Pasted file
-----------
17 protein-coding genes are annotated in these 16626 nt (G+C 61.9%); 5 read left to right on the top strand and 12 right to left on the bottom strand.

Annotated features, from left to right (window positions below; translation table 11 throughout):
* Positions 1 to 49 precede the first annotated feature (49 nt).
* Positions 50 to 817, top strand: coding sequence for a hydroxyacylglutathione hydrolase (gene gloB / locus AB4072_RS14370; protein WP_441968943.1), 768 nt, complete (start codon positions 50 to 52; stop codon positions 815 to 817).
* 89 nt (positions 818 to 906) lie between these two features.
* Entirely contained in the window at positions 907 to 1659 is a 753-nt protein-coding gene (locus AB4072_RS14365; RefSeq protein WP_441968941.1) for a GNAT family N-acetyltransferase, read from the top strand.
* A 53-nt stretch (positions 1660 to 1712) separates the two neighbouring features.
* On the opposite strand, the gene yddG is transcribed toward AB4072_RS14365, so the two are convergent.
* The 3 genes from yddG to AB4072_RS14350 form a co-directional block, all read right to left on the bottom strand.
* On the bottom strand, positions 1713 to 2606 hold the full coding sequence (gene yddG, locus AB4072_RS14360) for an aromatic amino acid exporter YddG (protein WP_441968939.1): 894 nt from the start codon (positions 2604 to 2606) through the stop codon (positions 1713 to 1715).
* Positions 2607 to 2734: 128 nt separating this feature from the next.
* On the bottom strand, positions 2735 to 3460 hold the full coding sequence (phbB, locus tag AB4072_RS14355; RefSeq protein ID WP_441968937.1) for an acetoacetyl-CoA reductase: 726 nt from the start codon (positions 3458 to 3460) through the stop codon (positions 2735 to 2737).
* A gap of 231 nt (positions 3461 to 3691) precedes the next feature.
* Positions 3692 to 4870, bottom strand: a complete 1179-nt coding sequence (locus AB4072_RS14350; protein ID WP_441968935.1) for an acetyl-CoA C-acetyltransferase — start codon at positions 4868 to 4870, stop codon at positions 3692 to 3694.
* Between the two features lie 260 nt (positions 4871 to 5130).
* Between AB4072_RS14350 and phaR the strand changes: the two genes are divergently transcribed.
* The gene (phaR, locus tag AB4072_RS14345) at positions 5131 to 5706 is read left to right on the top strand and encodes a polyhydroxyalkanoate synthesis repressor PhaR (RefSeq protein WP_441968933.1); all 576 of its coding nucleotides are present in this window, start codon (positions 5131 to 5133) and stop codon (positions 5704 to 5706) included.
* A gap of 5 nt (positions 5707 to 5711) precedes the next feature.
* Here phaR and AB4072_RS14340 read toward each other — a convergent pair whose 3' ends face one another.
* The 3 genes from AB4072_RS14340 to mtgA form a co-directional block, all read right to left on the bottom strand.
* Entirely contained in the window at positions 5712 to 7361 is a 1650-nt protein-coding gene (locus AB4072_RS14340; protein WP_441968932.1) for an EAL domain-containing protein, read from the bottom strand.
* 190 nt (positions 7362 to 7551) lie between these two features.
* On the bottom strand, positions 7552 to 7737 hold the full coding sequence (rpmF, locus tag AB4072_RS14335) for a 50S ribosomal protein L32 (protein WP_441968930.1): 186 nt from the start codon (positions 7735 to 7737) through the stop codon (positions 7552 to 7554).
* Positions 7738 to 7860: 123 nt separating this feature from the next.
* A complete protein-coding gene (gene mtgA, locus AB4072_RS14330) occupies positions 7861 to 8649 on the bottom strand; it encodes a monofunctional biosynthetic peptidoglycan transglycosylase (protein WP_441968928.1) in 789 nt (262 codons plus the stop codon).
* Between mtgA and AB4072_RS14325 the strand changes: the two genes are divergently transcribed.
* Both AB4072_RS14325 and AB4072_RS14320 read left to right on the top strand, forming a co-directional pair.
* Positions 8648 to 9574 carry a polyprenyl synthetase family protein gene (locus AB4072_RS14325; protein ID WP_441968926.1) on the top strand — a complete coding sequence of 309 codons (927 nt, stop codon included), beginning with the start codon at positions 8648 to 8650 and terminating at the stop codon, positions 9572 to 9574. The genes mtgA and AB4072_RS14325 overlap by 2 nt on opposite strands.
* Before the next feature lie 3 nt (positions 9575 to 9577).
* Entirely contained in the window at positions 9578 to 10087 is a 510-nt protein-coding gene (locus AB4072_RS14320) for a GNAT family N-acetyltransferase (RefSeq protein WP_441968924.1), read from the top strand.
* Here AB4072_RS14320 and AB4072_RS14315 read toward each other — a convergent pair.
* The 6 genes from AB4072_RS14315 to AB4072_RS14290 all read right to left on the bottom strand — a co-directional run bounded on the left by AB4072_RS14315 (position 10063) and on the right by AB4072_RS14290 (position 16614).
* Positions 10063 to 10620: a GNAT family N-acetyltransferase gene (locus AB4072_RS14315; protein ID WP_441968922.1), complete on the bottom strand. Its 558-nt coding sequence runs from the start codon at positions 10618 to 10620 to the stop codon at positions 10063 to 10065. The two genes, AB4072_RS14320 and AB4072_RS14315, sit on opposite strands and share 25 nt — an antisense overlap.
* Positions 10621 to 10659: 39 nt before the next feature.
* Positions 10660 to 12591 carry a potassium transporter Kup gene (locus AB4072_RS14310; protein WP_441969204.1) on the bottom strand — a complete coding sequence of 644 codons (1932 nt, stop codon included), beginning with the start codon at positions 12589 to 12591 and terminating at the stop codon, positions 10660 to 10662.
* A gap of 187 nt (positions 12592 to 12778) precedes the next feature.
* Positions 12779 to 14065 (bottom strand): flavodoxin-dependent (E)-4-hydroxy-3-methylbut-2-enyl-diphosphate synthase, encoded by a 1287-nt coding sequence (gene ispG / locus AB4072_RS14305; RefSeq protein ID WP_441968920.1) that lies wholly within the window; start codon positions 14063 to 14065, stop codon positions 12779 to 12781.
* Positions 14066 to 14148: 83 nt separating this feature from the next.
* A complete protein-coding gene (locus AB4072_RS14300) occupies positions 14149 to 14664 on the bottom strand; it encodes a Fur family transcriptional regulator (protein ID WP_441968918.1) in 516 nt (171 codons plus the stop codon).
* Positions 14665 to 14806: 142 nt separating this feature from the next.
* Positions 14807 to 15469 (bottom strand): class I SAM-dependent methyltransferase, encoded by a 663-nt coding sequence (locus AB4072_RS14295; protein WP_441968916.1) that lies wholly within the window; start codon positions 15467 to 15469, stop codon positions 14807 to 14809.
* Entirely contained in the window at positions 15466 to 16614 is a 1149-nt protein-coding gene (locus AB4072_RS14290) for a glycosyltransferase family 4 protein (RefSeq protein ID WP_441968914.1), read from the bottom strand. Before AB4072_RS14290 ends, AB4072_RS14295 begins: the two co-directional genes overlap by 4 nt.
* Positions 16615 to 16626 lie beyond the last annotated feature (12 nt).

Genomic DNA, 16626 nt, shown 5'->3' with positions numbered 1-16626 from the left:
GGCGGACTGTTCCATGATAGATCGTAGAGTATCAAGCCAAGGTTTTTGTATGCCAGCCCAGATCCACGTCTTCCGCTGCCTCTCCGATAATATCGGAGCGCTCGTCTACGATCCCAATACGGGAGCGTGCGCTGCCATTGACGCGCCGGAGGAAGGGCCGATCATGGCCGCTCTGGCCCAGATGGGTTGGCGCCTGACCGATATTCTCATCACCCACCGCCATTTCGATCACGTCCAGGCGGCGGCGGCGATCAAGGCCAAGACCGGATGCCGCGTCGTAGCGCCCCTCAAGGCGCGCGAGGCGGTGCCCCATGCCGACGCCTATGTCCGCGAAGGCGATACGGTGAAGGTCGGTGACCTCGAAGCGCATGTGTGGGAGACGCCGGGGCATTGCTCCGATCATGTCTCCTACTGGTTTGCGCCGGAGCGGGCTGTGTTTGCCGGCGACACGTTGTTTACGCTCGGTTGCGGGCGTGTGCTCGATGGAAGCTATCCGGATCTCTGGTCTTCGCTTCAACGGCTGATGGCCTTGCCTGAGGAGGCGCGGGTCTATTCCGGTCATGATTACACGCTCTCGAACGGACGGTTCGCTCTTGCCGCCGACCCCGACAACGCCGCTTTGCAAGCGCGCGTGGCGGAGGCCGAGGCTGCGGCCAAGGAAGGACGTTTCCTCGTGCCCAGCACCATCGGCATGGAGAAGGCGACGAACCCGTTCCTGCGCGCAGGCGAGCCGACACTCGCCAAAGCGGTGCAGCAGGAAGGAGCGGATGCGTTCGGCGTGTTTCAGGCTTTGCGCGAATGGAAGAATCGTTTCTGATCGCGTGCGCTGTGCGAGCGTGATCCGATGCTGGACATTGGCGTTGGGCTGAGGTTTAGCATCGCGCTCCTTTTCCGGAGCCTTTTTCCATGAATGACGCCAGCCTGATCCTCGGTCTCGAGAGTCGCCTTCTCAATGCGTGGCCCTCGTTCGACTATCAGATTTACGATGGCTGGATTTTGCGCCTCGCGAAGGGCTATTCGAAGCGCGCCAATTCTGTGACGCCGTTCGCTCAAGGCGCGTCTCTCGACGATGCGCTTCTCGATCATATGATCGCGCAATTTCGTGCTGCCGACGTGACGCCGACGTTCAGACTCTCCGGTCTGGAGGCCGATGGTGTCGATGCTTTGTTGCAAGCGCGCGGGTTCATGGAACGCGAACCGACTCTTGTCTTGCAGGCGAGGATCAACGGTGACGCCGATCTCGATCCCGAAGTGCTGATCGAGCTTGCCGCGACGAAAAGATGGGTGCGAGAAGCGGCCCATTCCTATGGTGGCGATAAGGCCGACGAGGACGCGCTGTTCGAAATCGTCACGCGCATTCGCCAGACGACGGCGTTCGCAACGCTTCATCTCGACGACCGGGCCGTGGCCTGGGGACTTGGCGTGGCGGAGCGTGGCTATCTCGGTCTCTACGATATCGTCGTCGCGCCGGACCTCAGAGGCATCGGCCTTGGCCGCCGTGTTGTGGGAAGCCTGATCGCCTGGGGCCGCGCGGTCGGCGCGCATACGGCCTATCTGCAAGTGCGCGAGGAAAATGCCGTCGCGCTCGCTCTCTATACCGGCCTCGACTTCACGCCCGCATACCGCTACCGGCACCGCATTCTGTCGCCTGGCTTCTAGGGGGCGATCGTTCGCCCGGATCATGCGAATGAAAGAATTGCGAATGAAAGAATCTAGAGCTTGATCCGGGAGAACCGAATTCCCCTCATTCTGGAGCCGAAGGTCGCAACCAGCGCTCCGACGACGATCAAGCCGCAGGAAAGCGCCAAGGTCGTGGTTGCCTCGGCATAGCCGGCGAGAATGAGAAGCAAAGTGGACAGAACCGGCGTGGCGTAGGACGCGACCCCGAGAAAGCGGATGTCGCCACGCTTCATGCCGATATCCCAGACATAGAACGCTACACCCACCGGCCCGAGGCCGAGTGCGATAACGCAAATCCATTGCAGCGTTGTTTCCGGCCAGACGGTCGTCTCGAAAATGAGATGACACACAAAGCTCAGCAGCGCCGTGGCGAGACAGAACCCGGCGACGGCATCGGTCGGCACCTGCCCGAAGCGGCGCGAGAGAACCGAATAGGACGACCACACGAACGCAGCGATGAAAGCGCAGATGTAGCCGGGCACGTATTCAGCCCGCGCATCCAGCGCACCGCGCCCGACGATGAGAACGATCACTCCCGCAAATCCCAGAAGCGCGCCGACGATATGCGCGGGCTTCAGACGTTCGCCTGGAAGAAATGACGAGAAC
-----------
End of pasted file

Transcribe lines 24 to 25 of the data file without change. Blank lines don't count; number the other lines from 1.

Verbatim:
* Positions 7738 to 7860: 123 nt separating this feature from the next.
* A complete protein-coding gene (gene mtgA, locus AB4072_RS14330) occupies positions 7861 to 8649 on the bottom strand; it encodes a monofunctional biosynthetic peptidoglycan transglycosylase (protein WP_441968928.1) in 789 nt (262 codons plus the stop codon).